Genre: Strategy, RPG
Platform: PC (Reviewed), PS4, PS4, Nintendo Switch
Release Date: February 22nd, 2022
Disclaimer: A review copy was provided by the publisher.
Monark is a JRPG that takes heavy inspiration from the Shin Megami Tensei series and, to some degree, the Persona series. I’m not the biggest fan of SMT myself, however, Monark’s similar atmosphere and plot points are noticeable right off the bat.
Monark is set in a universe where powerful Daemons, known as Monarks, form pacts with people with strong Egos and fervent wishes. After forming a Pact with a Monark, the Pactbearer acquires an Authority, which is the power bestowed to them by their Monark. The usage of these powers forms dangerous distortions in the real world, which is where our protagonist comes in to save the day.
Story and Characterization
The player is thrown into the shoes of an amnesiac student affected by the supernatural mist surrounding his school. The usage of Authorities by other Pactbearers is revealed to be the source of the mist, and thus, it’s up to the player to take down the Pactbearers to be able to leave the school grounds.
Honestly, the story on paper isn’t bad…until you throw dialogue into the mix. The initial idea was pretty straightforward and even sounded intriguing, but the execution is really bad. The dialogue is really cliché, clearly taken from edgy anime tropes, and right off the bat our protagonist is established as the only hope to save the school and gets multiple edgy cutscenes that end up with him unlocking epic powers and a “cool” transformation after getting stabbed by giant ice shards multiple times.
I would’ve enjoyed this kind of uninspired on-the-nose writing if I were still a pre-teen, but I’m not, so the first impressions weren’t that good.
“Hey, maybe it will get better,” I said.
The whole premise of the game is riddled with awkward dialogue that reads like the writers wanted to pay homage to every single dramatic line they’ve heard in anime. It’s very immature and pretentious, plus the cardboard characters that don’t show emotion 90% of the time are worse off because of it since they’re stuck delivering eccentric lines in a deadpan manner.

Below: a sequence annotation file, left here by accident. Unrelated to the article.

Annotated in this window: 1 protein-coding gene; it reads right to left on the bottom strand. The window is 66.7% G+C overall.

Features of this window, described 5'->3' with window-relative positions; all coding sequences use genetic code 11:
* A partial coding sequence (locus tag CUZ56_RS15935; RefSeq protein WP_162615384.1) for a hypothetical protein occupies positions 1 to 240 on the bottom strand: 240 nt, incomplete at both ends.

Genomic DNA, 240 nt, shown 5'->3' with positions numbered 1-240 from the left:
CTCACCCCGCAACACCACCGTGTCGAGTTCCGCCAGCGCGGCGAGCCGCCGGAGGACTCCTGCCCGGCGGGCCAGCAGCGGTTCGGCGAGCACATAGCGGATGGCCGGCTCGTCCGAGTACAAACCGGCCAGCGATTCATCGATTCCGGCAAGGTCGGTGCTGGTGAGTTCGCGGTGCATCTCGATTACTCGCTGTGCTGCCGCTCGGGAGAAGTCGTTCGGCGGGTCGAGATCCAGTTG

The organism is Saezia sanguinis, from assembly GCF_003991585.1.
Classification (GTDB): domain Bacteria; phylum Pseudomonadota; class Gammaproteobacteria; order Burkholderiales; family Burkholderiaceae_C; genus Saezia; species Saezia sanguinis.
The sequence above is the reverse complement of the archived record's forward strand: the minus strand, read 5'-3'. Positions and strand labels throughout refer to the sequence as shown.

As hinted above, the characters are flat and emotionless. Any attempt to show emotion comes from the voice actors, but even the delivery of the voice acting is lackluster and fruitless as I can’t truly believe the characters are feeling in a specific sort of way when their models retain a poker face 99% of the time.
The gameplay of Monark is actually its one strong point. In spite of all the grind you have to do to catch up to the increasingly strong enemies, the strategic battles are fairly enjoyable throughout most of Monark’s run. You can arrange in what order your units take a turn, what actions they’ll take, make some units give up their turn to a character that has already taken theirs, time how to fill your MAD and Focus gauges to unlock the special “Awakened” modes on your characters, etc.
I got tired near the end but it was mostly the game’s whopping 60+ hours worth of content taking a toll on me.
The graphics of Monark are one of its shortcomings. The plain truth is that they look really low-budget. The anime art is beautiful, and its aesthetic makes Monark look more interesting than it actually is, but most of the game’s focus is around its low-budget 3D models. Not only does the 3D look like it belongs in a 2010 game, but the models are also very static and have a poker face 99% of the time, making it hard to empathize with seemingly emotionless characters.
Monark is unfortunately a hollow collection of cliché anime tropes and dialogue accompanied by low-budget graphics and cardboard characters. Although the game is pretty grindy on top of that, the strategic combat is at least fairly entertaining, thus it was more appealing as a battle simulator rather than a story-focused game.